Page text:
Sex Offenders Act 2001

Sex offender orders.

16

16. —(1) If, on application to it in that behalf by a member of the Garda Síochána not below the rank of Chief Superintendent, it appears to the court, on evidence tendered by the applicant, that the conditions specified in subsection (2) are satisfied in respect of the respondent, the court may make an order (in this Act referred to as a “sex offender order”) prohibiting the respondent from doing one or more things specified in the order.

(2) The conditions mentioned in subsection (1) are that—

(a) the respondent has been convicted, before or after the commencement of this Part, either—

(i) in the State of a sexual offence, or

(ii) in a place outside the State of an offence and the act constituting that offence would, if done in the State, constitute a sexual offence (within the meaning of this Act) under the law of the State,

and

(b) the respondent has, at a time referred to in subsection (3), acted on one or more occasions in such a way as to give reasonable grounds for believing that an order under this section is necessary to protect the public from serious harm from him or her.

(3) The time mentioned in paragraph (b) of subsection (2) is any time subsequent to the date of the respondent's release from prison or, as the case may be, the date on which the sentence imposed on the respondent in respect of the offence referred to in that subsection otherwise ceases to be in force, being in either case a time after the commencement of this Part.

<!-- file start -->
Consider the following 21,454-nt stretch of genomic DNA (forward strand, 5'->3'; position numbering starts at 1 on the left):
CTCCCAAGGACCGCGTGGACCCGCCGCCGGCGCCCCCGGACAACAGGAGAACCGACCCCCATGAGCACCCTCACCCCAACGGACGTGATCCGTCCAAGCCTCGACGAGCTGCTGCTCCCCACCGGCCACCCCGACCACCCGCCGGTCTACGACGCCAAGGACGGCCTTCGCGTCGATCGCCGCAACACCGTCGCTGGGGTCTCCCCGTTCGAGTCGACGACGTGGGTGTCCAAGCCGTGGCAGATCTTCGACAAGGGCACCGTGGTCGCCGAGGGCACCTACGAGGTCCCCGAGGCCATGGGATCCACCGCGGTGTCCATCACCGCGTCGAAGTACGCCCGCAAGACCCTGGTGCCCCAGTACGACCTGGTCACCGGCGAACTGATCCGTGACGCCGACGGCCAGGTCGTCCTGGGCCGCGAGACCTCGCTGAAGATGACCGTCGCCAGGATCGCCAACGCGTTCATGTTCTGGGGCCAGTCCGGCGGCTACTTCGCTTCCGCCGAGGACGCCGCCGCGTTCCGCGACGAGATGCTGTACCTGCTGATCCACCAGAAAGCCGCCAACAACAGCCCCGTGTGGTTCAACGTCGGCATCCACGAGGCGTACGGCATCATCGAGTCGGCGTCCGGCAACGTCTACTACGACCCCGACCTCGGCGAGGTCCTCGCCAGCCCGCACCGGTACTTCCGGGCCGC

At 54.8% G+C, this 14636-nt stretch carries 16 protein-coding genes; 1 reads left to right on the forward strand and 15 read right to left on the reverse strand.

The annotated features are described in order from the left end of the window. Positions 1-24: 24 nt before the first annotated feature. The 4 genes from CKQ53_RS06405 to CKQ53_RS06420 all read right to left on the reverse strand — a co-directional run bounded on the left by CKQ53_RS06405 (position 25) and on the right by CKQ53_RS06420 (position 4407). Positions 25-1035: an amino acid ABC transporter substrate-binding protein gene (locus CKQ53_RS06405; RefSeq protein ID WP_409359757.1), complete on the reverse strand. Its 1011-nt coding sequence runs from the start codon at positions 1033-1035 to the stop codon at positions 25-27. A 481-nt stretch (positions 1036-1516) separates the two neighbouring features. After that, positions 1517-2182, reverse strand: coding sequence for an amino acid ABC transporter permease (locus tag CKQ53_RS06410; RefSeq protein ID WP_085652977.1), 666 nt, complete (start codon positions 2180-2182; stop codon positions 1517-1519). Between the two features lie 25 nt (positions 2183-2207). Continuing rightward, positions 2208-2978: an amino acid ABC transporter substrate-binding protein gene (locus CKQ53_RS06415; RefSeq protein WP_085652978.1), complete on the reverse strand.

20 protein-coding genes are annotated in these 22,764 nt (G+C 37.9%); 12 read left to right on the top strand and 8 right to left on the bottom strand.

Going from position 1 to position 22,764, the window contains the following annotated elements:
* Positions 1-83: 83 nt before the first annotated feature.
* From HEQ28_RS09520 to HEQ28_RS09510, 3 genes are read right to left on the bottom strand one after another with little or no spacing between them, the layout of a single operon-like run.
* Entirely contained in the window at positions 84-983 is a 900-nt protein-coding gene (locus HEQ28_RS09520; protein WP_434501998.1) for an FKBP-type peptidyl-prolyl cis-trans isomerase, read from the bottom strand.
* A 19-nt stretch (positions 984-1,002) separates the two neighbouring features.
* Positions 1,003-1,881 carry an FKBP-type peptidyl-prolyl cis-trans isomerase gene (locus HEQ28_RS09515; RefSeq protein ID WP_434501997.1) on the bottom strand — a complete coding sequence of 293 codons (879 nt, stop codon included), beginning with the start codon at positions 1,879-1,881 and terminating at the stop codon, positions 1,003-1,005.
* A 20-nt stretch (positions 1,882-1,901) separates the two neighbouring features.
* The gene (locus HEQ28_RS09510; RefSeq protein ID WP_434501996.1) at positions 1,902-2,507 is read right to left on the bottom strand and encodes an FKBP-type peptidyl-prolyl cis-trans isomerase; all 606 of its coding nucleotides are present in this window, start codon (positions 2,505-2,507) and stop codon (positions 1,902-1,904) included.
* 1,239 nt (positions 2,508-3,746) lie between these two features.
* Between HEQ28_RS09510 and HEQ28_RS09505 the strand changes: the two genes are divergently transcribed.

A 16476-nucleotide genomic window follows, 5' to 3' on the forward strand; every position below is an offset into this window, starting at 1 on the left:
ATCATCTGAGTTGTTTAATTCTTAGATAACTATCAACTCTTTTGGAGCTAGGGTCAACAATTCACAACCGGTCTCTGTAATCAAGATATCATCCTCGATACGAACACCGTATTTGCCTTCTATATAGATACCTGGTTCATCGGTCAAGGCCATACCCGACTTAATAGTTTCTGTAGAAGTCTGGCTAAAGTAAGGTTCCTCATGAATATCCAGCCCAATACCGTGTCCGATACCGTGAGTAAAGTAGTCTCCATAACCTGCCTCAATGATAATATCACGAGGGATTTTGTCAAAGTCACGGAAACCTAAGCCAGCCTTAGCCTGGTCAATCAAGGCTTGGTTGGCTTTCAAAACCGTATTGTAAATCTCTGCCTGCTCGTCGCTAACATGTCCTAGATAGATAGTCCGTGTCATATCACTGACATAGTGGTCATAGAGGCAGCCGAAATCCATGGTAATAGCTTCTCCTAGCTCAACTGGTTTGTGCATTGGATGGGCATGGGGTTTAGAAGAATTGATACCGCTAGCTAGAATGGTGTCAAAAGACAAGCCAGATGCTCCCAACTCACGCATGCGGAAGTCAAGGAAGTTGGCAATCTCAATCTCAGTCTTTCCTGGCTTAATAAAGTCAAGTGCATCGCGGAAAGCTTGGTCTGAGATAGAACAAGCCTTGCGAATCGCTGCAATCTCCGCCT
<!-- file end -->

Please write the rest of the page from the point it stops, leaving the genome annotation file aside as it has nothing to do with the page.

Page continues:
(4) A sex offender order shall contain only such prohibitions on the respondent's doing a thing or things as the court considers necessary for the purpose of protecting the public from serious harm from the respondent.

(5) References in this section to protecting the public from serious harm from the respondent shall be construed as references to protecting a member or members of the public from death or serious personal injury, whether physical or psychological, which would be occasioned if the respondent were to commit a sexual offence at a time subsequent to the making of the application under this section.

(6) A sex offender order shall continue in force until the expiration of—

(a) 5 years from the date of notification of its making being given to the respondent, or

(b) such longer period as the court may provide for in the order.

(7) For so long as a sex offender order is in force, Part 2 shall have effect as if—

(a) the respondent were subject to the requirements of that Part, and

(b) “relevant date” (within the meaning of that Part) were the date on which notification of the making of the sex offender order has been given to the respondent.

(8) Subsection (7) shall not operate to prevent a respondent's remaining subject to the requirements of Part 2, on the date that the sex offender order concerned ceases to be in force, if, by reason of the operation of section 7 and 8 (including those sections as applied by section 13 ), he or she would remain so subject to those requirements.

(9) The reference in subsection (3) to the date of the respondent's release from prison is a reference to the date on which the sentence of imprisonment imposed on the respondent in respect of the offence referred to in subsection (2) (if such be the sentence imposed) expires or, as the case may be, the respondent's remission from the sentence begins.